The Prinzhorn Collection


I’m back on track (sort of) after returning from the conference in Heidelberg  and finishing a course on visual culture.  I have a lot to report.

The International conference was initiated by the Prinzhorn Collection and the European Outsider Art Association to discuss ethical questions around outsider art. It was held at the University of Heidelberg, where the Prinzhorn collection is housed. Since 2001, the collection has been on display in a former oratory of the University of Heidelberg and it has always been my dream to go there.

I don’t know what I expected or hoped to see – maybe a museum the size of a large house. In the photograph above, the museum is in a couple of rooms on the ground floor of the tall building in the foreground.


Sadly, the museum is very small, and only a tiny (very tiny) portion of  the permanent collection is on display at any one time. I saw a cabinet of original wood carvings by former psychiatric patients under the care of Hans Prinzhorn. You would recognize the carvings because they have appeared in almost every outsider art book published (like the one by Karl Brendel to the left). I approached the cabinet with a shock of recognition – the carvings were so familiar to me, but still surprising to see the real thing. They are small – something that is difficult to appreciate when seeing a photograph in a book. They are all about 12 inches (30 cm) tall, but the carvings are detailed and exquisite. I wished that I could hold them. I am always struck by the incredible creativity and imagination in every piece of outsider art that I see, and these were no exception.

The entrance to the museum holds a reception desk, a couple of benches,  a very small collection of books, and a few postcards. The main exhibit room is quite large, with a balcony that wraps around 3 sides of the room.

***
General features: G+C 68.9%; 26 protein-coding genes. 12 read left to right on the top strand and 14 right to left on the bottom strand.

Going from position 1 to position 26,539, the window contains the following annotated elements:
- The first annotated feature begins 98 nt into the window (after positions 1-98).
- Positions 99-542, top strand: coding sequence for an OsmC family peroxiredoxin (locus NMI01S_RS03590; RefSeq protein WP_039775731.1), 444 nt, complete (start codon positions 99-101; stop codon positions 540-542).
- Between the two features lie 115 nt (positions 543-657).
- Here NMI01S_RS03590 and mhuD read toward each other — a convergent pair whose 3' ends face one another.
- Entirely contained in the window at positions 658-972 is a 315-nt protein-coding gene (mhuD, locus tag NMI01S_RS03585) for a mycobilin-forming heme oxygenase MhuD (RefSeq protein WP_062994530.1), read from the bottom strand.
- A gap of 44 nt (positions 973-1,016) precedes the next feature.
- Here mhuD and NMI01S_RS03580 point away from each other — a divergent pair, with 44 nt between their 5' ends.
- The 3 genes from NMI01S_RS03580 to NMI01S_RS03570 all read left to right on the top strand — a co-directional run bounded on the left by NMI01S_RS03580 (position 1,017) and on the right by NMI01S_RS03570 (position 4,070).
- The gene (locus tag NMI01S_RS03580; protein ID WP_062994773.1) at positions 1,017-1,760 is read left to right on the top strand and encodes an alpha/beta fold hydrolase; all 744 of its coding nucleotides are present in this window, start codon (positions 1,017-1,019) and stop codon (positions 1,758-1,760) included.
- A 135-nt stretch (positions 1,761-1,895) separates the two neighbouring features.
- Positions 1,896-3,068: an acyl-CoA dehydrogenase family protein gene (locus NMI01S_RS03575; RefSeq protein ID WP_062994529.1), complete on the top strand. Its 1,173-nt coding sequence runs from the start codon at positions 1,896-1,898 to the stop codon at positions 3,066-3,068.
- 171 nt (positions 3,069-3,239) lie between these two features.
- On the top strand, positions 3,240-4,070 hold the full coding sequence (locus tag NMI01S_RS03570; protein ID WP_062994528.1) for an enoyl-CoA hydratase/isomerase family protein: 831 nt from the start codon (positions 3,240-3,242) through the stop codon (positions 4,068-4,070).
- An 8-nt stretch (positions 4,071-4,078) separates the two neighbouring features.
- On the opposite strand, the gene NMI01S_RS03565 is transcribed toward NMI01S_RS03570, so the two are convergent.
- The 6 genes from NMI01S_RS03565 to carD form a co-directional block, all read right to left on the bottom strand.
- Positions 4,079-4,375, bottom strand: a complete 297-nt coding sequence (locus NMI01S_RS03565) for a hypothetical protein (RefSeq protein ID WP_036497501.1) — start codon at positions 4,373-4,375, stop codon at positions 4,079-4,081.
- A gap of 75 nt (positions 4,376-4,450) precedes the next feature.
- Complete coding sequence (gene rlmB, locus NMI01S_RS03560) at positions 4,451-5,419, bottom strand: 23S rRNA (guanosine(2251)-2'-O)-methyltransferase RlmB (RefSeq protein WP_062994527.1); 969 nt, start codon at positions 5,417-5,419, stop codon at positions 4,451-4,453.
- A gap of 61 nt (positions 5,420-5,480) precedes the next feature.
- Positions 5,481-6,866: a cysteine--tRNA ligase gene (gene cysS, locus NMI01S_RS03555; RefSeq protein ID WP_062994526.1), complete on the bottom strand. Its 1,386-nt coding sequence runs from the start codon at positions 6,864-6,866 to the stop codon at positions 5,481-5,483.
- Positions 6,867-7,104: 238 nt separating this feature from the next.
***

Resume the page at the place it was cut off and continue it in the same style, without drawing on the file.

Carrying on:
73a2c67d24Currently on exhibit is the work of Ovartaci (1849 – 1985), from Denmark (shown below). The theme of much of his work is transformation; he castrated himself in his transition from male to female. Other life-sized paintings and paper mache figures are fantastical creatures representing various reincarnation cycles of his life – a butterfly, bird, puma, and tiger. His own painted bed is the centre-piece of the exhibit, in a re-creation of his room in the psychiatric hospital.

Around the balcony were a few drawings from the permanent collection, as well as gorgeous photographs by Ono Ludwig, also on the theme of gender roles.

The most peculiar thing (to me) was the curator’s decision to refer to Ovartaci as “he” when Ovartaci clearly identified as female. I asked why that decision had been made and was told that the original biographical/archival material referred to Ovartaci as a male, and they decided to follow that decision. I doubt that the same decision would be made in North America…